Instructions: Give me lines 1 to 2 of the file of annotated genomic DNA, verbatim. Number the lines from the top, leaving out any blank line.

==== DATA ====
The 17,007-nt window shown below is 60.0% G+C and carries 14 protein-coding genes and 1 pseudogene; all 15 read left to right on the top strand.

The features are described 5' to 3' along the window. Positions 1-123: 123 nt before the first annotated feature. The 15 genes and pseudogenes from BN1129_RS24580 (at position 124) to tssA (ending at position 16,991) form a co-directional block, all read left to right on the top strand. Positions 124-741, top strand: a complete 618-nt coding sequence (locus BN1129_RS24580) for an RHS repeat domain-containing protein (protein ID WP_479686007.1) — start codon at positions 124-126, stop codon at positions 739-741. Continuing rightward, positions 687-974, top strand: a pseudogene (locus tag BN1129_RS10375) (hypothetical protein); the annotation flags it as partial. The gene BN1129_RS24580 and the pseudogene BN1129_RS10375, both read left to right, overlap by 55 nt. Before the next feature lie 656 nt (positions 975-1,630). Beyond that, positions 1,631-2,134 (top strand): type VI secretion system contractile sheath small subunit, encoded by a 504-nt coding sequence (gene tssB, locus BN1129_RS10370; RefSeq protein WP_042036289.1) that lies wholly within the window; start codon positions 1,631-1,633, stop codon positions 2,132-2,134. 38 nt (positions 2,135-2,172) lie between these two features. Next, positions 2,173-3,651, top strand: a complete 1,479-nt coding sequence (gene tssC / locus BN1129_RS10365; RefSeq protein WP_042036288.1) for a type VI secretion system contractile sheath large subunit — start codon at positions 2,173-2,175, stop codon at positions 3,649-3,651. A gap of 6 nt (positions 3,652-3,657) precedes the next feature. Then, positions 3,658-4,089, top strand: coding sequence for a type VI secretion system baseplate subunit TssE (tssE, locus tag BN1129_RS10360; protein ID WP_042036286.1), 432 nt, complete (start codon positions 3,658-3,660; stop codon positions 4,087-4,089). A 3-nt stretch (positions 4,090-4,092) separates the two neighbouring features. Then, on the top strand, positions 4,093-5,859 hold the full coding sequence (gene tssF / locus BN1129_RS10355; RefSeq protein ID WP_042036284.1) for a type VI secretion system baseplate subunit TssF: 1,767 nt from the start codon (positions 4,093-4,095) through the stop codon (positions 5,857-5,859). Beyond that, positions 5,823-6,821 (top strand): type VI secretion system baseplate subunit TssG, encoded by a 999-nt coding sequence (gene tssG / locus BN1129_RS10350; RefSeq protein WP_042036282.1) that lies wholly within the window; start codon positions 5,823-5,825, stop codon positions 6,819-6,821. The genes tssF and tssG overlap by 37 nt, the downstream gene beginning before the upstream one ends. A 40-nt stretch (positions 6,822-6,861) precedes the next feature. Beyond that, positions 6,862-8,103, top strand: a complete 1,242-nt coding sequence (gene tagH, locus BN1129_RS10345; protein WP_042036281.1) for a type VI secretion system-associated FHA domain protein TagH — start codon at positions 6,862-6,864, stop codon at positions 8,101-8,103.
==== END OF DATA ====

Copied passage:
The 17,007-nt window shown below is 60.0% G+C and carries 14 protein-coding genes and 1 pseudogene; all 15 read left to right on the top strand.

The features are described 5' to 3' along the window. Positions 1-123: 123 nt before the first annotated feature. The 15 genes and pseudogenes from BN1129_RS24580 (at position 124) to tssA (ending at position 16,991) form a co-directional block, all read left to right on the top strand. Positions 124-741, top strand: a complete 618-nt coding sequence (locus BN1129_RS24580) for an RHS repeat domain-containing protein (protein ID WP_479686007.1) — start codon at positions 124-126, stop codon at positions 739-741. Continuing rightward, positions 687-974, top strand: a pseudogene (locus tag BN1129_RS10375) (hypothetical protein); the annotation flags it as partial. The gene BN1129_RS24580 and the pseudogene BN1129_RS10375, both read left to right, overlap by 55 nt. Before the next feature lie 656 nt (positions 975-1,630). Beyond that, positions 1,631-2,134 (top strand): type VI secretion system contractile sheath small subunit, encoded by a 504-nt coding sequence (gene tssB, locus BN1129_RS10370; RefSeq protein WP_042036289.1) that lies wholly within the window; start codon positions 1,631-1,633, stop codon positions 2,132-2,134. 38 nt (positions 2,135-2,172) lie between these two features. Next, positions 2,173-3,651, top strand: a complete 1,479-nt coding sequence (gene tssC / locus BN1129_RS10365; RefSeq protein WP_042036288.1) for a type VI secretion system contractile sheath large subunit — start codon at positions 2,173-2,175, stop codon at positions 3,649-3,651. A gap of 6 nt (positions 3,652-3,657) precedes the next feature. Then, positions 3,658-4,089, top strand: coding sequence for a type VI secretion system baseplate subunit TssE (tssE, locus tag BN1129_RS10360; protein ID WP_042036286.1), 432 nt, complete (start codon positions 3,658-3,660; stop codon positions 4,087-4,089). A 3-nt stretch (positions 4,090-4,092) separates the two neighbouring features. Then, on the top strand, positions 4,093-5,859 hold the full coding sequence (gene tssF / locus BN1129_RS10355; RefSeq protein ID WP_042036284.1) for a type VI secretion system baseplate subunit TssF: 1,767 nt from the start codon (positions 4,093-4,095) through the stop codon (positions 5,857-5,859). Beyond that, positions 5,823-6,821 (top strand): type VI secretion system baseplate subunit TssG, encoded by a 999-nt coding sequence (gene tssG / locus BN1129_RS10350; RefSeq protein WP_042036282.1) that lies wholly within the window; start codon positions 5,823-5,825, stop codon positions 6,819-6,821. The genes tssF and tssG overlap by 37 nt, the downstream gene beginning before the upstream one ends. A 40-nt stretch (positions 6,822-6,861) precedes the next feature. Beyond that, positions 6,862-8,103, top strand: a complete 1,242-nt coding sequence (gene tagH, locus BN1129_RS10345; protein WP_042036281.1) for a type VI secretion system-associated FHA domain protein TagH — start codon at positions 6,862-6,864, stop codon at positions 8,101-8,103.